Technology has helped reduce vehicle emissions over the past decade, but the real progress is yet to come

This year, a study from the Tyndall Centre found that 18 countries across Europe have seen their carbon emissions fall by an average 2.2% from 2005-2015. The centre pointed to the adoption of green policies in those countries as being behind the decline. It this readiness to adopt clean technologies that has and will prove vital to reducing pollution from vehicles.

The importance of reducing emissions to slow climate change has become progressively more important over the last few decades. Vehicle technology has reflected this as new innovations help keep emissions down.

Technology and legislation often go hand in hand to effect change. Look at how California made catalytic converters mandatory in the mid-1970s to combat smog. Smog levels have shown a steady, if uneven, decline since then and catalytic converters have become standard around the world.

However, the need to bring down emissions even lower needs even more advanced technology and even more stringent legislation.

A decade of progress

Advancements have been made in the chemicals used in vehicles. This decade, the Society of Petroleum Engineers (SAE) introduced new grades of engine oil. These allow an operator to tailor the lubricant used in their vehicles to their specific use and environment. Advancements have been made to bring down the viscosity of oil, which means less energy is needed to push it through the engine, creating better fuel economy.

New high temperature high shear (HTHS) oils even become thinner when forced through a bearing, reducing resistance and bringing down fuel use further.

Clean diesel technologies have also become more prevalent over the last decade. While diesel is more energy efficient than petrol or gas, it is made up of long chain hydrocarbons, making it comparatively dirty, producing more soot and carbon dioxide and monoxide. Ultra-low sulphur diesel is now standard, and this in turn enabled the development of more efficient engines. Now, sulphur, soot and NOx emissions from diesel engines have been dramatically cut, providing the best of energy efficiency and cleanliness.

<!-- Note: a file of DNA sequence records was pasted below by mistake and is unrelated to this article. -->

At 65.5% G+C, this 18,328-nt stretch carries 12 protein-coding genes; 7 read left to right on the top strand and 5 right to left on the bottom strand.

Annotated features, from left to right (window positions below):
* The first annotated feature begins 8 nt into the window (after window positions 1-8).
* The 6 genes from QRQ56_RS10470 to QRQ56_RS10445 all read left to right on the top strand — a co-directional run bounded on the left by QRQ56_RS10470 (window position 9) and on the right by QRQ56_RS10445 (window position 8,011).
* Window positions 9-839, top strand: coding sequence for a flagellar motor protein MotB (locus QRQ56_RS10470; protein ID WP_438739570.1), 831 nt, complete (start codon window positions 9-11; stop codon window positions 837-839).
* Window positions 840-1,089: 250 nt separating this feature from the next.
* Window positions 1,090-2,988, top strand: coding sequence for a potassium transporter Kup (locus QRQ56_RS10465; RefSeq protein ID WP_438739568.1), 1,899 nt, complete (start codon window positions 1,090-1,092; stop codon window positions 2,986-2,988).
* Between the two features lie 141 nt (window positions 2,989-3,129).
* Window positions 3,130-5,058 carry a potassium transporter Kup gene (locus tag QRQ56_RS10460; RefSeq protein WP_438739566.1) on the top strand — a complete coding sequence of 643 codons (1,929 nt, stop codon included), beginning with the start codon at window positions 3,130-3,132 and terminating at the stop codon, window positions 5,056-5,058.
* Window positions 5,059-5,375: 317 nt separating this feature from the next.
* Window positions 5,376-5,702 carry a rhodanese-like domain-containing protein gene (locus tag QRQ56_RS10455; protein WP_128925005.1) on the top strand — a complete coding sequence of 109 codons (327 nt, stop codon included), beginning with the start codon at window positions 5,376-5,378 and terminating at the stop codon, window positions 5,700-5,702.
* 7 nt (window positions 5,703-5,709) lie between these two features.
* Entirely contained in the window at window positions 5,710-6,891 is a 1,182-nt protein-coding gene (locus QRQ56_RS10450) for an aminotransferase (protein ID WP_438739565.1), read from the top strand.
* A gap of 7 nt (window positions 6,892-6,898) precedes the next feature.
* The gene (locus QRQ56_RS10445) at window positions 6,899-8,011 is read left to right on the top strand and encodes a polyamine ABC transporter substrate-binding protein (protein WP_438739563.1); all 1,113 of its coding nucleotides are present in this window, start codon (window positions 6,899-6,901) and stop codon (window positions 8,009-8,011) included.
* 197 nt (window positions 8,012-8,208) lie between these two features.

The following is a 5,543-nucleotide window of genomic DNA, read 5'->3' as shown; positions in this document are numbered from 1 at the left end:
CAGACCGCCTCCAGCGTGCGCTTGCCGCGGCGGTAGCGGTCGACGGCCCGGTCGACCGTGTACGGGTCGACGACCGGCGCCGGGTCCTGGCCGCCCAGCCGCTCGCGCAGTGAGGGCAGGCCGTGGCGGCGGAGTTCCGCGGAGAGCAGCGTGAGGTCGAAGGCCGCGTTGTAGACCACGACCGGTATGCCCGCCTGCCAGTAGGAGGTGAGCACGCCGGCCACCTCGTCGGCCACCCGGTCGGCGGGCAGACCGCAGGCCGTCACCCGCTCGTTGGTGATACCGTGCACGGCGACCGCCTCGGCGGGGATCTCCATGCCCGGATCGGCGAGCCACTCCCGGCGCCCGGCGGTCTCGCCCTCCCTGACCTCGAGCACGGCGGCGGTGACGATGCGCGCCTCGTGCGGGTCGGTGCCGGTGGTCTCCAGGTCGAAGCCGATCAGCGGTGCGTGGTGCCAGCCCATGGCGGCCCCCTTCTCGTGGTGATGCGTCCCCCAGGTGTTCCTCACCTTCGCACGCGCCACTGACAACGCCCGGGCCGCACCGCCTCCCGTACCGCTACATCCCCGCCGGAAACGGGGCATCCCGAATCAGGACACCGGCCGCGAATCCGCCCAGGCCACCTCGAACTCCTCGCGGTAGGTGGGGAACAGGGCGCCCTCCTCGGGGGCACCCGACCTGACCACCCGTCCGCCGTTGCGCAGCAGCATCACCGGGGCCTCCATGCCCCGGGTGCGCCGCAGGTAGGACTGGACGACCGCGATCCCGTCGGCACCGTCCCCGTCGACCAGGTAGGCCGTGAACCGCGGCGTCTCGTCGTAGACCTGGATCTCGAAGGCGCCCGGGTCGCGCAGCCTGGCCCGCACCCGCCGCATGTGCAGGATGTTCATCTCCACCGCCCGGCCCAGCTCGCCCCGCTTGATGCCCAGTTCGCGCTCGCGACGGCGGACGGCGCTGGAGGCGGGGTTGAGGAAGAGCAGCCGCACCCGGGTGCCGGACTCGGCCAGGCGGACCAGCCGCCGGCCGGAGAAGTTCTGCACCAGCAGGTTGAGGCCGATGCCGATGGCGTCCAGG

Chemistry has also helped unlock new kinds of fuels for vehicles. Hydrogen fuel cells, hybrid and compressed natural gas are all in the spotlight as ways to use less polluting fuels. CNG Fuels has recently announced plans to offer CNG from methane. This will keep the fuel carbon neutral without raising prices. Companies such as John Lewis and Hermes have vowed to replace their diesel fleets over the next decade, creating opportunities for new fuels to take a share of the market.

You cannot discuss alternative fuel vehicles without talking about electric vehicles. It was around a decade that two of the most important recent EVs hit the market – the Tesla Roadster and the Nissan Leaf. The Roadster was the first production all-electric car to travel more than 320 km per charge, a significant milestone for EVs, which have always been held back by range concerns.

The Nissan Leaf is the best-selling EV of all time, with global sales topping 400,000 units. EV sales reached 1 million units in 2017 and have shown consistent growth since then.